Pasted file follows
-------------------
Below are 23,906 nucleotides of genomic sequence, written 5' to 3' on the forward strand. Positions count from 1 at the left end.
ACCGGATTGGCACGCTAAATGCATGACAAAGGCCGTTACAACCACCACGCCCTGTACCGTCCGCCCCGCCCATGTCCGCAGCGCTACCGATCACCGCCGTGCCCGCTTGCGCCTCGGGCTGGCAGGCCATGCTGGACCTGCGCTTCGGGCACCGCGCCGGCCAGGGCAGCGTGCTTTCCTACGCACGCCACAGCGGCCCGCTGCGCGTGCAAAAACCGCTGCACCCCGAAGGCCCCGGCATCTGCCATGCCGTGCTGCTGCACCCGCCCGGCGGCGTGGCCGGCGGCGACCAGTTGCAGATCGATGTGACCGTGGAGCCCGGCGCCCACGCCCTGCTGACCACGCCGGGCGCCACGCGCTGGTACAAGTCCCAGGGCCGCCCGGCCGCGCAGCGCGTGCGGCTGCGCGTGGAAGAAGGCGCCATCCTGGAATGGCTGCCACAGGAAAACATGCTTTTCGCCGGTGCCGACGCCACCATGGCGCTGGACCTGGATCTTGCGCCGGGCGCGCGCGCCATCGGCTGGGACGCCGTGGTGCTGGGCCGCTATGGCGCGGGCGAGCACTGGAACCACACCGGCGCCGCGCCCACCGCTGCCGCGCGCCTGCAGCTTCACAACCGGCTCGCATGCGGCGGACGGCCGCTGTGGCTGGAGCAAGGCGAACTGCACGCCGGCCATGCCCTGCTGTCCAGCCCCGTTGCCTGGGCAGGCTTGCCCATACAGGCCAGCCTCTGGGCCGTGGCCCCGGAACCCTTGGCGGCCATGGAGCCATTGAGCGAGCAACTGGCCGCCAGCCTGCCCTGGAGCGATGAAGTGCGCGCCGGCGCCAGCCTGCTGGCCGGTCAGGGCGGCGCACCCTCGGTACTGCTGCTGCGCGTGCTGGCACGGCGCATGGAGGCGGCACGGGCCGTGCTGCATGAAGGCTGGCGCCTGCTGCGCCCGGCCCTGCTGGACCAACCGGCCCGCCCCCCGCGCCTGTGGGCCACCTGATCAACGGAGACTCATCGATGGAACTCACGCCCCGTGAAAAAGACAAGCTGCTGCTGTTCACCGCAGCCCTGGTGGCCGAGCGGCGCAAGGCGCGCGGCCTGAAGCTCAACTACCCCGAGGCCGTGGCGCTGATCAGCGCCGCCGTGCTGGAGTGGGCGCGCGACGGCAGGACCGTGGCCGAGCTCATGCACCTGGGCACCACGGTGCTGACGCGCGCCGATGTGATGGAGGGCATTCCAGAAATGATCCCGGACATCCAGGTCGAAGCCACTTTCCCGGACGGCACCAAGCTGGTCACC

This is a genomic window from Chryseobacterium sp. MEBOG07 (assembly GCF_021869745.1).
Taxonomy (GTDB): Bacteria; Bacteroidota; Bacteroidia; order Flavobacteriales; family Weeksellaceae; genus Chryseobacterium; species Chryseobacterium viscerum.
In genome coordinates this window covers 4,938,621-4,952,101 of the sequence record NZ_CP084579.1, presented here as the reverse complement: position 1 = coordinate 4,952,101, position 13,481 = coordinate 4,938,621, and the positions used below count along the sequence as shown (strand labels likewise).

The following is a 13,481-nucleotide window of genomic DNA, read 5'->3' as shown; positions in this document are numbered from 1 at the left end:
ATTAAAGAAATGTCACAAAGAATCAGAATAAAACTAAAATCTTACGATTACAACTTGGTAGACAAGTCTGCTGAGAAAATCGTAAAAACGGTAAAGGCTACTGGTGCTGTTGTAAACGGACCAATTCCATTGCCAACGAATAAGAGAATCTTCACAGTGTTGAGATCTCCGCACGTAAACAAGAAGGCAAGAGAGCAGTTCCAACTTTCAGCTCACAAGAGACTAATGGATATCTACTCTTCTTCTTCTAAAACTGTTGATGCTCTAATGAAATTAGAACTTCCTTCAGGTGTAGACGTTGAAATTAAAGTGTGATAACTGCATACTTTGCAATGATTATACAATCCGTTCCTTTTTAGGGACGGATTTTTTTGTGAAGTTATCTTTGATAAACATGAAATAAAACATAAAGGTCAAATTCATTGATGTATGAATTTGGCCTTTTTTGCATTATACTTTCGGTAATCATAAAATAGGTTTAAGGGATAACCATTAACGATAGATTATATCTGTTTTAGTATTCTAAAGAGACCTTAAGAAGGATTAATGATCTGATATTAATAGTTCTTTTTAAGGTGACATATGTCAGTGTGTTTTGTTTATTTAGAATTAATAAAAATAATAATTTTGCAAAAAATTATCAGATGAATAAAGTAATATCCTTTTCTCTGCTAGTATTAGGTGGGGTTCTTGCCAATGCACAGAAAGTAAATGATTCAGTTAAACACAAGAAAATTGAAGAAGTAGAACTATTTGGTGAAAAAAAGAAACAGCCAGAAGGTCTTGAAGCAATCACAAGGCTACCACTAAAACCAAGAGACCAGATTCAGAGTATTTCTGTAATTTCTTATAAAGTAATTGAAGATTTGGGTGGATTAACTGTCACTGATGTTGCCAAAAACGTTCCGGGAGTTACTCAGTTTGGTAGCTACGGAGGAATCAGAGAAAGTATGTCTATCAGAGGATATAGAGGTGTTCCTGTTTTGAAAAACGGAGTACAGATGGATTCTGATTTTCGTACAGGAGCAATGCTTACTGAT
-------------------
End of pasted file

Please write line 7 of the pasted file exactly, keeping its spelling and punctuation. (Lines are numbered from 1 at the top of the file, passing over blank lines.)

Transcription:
ATTAAAGAAATGTCACAAAGAATCAGAATAAAACTAAAATCTTACGATTACAACTTGGTAGACAAGTCTGCTGAGAAAATCGTAAAAACGGTAAAGGCTACTGGTGCTGTTGTAAACGGACCAATTCCATTGCCAACGAATAAGAGAATCTTCACAGTGTTGAGATCTCCGCACGTAAACAAGAAGGCAAGAGAGCAGTTCCAACTTTCAGCTCACAAGAGACTAATGGATATCTACTCTTCTTCTTCTAAAACTGTTGATGCTCTAATGAAATTAGAACTTCCTTCAGGTGTAGACGTTGAAATTAAAGTGTGATAACTGCATACTTTGCAATGATTATACAATCCGTTCCTTTTTAGGGACGGATTTTTTTGTGAAGTTATCTTTGATAAACATGAAATAAAACATAAAGGTCAAATTCATTGATGTATGAATTTGGCCTTTTTTGCATTATACTTTCGGTAATCATAAAATAGGTTTAAGGGATAACCATTAACGATAGATTATATCTGTTTTAGTATTCTAAAGAGACCTTAAGAAGGATTAATGATCTGATATTAATAGTTCTTTTTAAGGTGACATATGTCAGTGTGTTTTGTTTATTTAGAATTAATAAAAATAATAATTTTGCAAAAAATTATCAGATGAATAAAGTAATATCCTTTTCTCTGCTAGTATTAGGTGGGGTTCTTGCCAATGCACAGAAAGTAAATGATTCAGTTAAACACAAGAAAATTGAAGAAGTAGAACTATTTGGTGAAAAAAAGAAACAGCCAGAAGGTCTTGAAGCAATCACAAGGCTACCACTAAAACCAAGAGACCAGATTCAGAGTATTTCTGTAATTTCTTATAAAGTAATTGAAGATTTGGGTGGATTAACTGTCACTGATGTTGCCAAAAACGTTCCGGGAGTTACTCAGTTTGGTAGCTACGGAGGAATCAGAGAAAGTATGTCTATCAGAGGATATAGAGGTGTTCCTGTTTTGAAAAACGGAGTACAGATGGATTCTGATTTTCGTACAGGAGCAATGCTTACTGAT